The conspicuous trait uniting Hiss's dogged ex-post-facto bloodhounds with his die-hard defenders is the need to be 100% right in order to vindicate not only their verdict on American history but the governmental policies they espouse today.
The right-wing line goes something like this: liberals were wrong about Stalinism in the thirties; wrong about the influence of domestic communists; wrong about the Vietnam War; and wrong, wrong, wrong about the strength of the Soviet threat. And so it stands to reason that liberals must be wrong today in their opposition to the war in Irak and the erosion of civil liberties associated with the war on terror. Once a naïve liberal, always a naïve liberal.
On the left, the reluctance to let go of the Hiss case also has a pedigree extending from the 1930's: the right was wrong about the threat of Nazism and dismissive of the role played by Soviet Russia in holing off the Germans until America entered the war; wrong about the righteousness of the hunt for domestic Communists in the late forties and fifties; wrong about Vietnam; wrong about Gorbachev's sincere desire for reform; and wrong about the staying power of both communist ideology and the Soviet empire. Finally, of course, liberals believe that the right is wrong about the Irak war and wrong in its willingness to sacrifice some of our own cherished civil liberties in order to fight terrorism.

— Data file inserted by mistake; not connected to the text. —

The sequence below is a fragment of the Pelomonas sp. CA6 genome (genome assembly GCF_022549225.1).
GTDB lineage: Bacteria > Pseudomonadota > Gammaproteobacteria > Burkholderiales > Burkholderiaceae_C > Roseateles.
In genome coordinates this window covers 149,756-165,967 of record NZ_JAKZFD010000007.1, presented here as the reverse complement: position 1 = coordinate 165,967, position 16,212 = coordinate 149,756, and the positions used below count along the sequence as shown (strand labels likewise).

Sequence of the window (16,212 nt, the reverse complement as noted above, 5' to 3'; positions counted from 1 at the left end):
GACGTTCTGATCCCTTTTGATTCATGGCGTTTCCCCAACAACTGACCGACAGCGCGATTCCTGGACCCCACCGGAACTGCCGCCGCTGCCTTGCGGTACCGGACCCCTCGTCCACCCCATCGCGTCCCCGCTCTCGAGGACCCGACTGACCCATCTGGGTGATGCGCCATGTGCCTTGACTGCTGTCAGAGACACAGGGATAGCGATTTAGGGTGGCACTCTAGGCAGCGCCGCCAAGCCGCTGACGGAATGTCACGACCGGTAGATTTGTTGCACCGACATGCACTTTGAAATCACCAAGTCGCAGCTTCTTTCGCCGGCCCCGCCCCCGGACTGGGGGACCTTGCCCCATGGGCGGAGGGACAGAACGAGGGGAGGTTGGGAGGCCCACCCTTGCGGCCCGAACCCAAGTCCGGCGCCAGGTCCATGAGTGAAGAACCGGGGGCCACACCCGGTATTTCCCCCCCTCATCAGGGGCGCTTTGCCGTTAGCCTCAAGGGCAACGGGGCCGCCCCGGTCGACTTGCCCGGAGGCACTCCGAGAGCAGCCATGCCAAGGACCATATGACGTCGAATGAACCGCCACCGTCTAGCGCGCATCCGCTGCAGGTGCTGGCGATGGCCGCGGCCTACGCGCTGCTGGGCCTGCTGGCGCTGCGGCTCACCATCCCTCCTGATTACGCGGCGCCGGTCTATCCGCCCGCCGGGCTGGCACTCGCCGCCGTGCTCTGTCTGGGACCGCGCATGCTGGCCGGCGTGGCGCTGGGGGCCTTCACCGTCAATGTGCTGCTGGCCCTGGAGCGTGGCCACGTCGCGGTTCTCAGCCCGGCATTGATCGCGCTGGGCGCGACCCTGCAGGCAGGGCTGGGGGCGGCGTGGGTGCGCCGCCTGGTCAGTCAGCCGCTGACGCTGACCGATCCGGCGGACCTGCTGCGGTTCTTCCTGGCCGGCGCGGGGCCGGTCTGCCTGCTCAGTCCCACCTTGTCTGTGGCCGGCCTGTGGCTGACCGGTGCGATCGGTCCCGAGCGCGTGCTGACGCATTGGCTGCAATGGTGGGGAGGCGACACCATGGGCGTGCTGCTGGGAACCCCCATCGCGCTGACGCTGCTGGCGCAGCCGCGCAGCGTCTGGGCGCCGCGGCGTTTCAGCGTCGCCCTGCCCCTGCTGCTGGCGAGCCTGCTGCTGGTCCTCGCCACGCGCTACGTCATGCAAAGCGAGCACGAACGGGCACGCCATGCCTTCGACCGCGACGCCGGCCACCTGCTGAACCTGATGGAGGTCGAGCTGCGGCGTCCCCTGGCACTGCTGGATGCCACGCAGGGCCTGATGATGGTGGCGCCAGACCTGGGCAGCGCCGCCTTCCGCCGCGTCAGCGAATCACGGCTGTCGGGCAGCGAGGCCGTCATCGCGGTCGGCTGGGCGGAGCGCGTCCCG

For both groups, the guilt or innocence of Alger Hiss remains today what it was in the fifties — a symbolic and real indicator of which side you were, and are, on.